It is better to be useful than smart. But some people want to 'prove' they are smart.


They will ask the other speaker, if she/he is presenting to go back a slide, or they will interpret a fact differently (e.g. fraction instead of decimals - 'so that is one in four, right?'). It is your play. Some people who do the 'smart' stuff may have become disillusioned and cynical from attending many bad meetings.


10. What to do when a meeting ends

Ask three questions, get answers to them, share the answers with relevant people: What do we see as the next steps? Who should take responsibility for them? And what should the timeframe be? (Source: HBR)


Meeting best practices from famous companies and people


1. Steve Jobs

He kept meetings as small (number of people) as possible. He made sure someone was responsible for each item on the agenda. He discouraged the use of presentation software as much as possible. Instead, he wanted people to debate and think critically, face to face.


2. Seth Godin

- The organizer of the meeting is required to send a short email summary, with action items, to every attendee within ten minutes of the end of the meeting.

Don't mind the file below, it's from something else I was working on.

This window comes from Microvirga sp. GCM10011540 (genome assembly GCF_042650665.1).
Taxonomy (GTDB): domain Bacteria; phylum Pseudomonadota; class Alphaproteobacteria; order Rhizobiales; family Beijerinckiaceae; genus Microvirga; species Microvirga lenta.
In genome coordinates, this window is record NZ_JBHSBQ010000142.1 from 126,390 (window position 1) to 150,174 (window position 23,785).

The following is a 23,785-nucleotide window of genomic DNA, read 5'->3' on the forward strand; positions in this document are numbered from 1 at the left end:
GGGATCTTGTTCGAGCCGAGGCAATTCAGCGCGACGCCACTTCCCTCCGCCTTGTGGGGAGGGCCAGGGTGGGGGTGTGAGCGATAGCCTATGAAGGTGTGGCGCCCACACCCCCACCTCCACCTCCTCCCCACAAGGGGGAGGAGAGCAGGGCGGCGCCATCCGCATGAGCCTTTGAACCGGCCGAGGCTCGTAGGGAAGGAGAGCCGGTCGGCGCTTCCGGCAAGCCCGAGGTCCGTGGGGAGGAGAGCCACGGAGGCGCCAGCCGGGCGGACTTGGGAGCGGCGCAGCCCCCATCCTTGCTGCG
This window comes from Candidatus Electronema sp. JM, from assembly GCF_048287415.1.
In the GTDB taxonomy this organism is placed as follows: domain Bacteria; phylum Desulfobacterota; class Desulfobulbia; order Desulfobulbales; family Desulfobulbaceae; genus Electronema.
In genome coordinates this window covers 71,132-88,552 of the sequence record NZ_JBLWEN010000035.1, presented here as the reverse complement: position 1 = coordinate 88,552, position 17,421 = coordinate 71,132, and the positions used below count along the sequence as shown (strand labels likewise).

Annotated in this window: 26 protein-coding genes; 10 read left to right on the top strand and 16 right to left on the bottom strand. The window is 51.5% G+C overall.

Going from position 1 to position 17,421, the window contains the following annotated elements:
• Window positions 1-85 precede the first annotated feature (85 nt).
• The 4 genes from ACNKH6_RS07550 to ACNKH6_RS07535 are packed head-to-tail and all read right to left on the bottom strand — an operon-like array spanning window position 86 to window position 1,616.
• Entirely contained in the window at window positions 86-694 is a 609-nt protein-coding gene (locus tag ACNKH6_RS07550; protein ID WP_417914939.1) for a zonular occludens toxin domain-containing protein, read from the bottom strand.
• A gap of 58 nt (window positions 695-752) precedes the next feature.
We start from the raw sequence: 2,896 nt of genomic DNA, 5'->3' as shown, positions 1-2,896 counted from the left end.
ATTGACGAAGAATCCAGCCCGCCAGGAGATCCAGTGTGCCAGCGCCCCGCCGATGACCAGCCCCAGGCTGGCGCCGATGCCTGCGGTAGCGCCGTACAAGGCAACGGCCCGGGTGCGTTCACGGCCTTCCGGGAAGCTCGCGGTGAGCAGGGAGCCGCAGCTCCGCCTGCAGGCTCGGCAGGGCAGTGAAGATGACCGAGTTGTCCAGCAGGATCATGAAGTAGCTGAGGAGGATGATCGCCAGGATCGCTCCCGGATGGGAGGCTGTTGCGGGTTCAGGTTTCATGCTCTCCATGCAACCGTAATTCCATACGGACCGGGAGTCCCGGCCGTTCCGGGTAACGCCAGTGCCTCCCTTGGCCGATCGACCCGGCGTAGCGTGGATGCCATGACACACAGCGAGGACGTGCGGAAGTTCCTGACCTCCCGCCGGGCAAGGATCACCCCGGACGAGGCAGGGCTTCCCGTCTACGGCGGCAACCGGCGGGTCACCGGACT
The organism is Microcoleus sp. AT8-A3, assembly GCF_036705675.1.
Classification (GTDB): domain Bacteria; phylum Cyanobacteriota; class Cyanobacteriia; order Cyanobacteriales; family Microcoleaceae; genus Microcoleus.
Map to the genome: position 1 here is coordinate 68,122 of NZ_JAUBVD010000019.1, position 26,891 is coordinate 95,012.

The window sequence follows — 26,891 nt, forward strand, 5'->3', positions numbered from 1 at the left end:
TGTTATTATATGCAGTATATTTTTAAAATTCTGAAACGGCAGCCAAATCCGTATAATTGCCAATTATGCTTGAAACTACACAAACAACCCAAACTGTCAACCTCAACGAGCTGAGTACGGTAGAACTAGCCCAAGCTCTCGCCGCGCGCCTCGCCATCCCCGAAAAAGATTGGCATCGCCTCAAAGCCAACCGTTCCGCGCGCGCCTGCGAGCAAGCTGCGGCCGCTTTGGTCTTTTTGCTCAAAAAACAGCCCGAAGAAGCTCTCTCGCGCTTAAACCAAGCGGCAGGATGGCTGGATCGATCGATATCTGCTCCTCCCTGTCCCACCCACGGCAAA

- Create a public space (either a big piece of poster board or a simple online page) that allows attendees to rate meetings and their organizers on a scale of 1 to 5 in terms of usefulness. Just a simple box where everyone can write a number. Watch what happens.

- If you're not adding value to a meeting, leave. You can always read the summary later.


3. Google


- There is a firm agenda. Even five-minute gatherings must have a clear agenda.


- There is a note-taker. On one wall, a projector displays the presentation, while right next to it, another projector shows the transcription of the meeting.


- There are micro-meetings. Smaller, self-contained gatherings on a particular subject or project.


- There are office hours (where people can meet the CEO). Beginning at 4 p.m., for 90 minutes a day. Employees add their name to a board outside the CEO's office, and they are seen on a first-come, first-serve basis.


- They discourage politics, and use data. Google chooses designs on a clearly defined set of metrics and how well they perform against those metrics. Designs are chosen based on merit and evidence, not personal preferences/relationships. Google's culture is driven by customer feedback data, not the internal politics that pervade so many of today's corporations.


- They stick to the clock. There is often a big timer on the wall, counting down the minutes left for a particular meeting or topic.


4. Elsewhere

Intel often uses a 'meeting tax'. People calling the meeting are held responsible.

In other companies, people have to justify in terms of business value, for using so many man-hours with the meeting.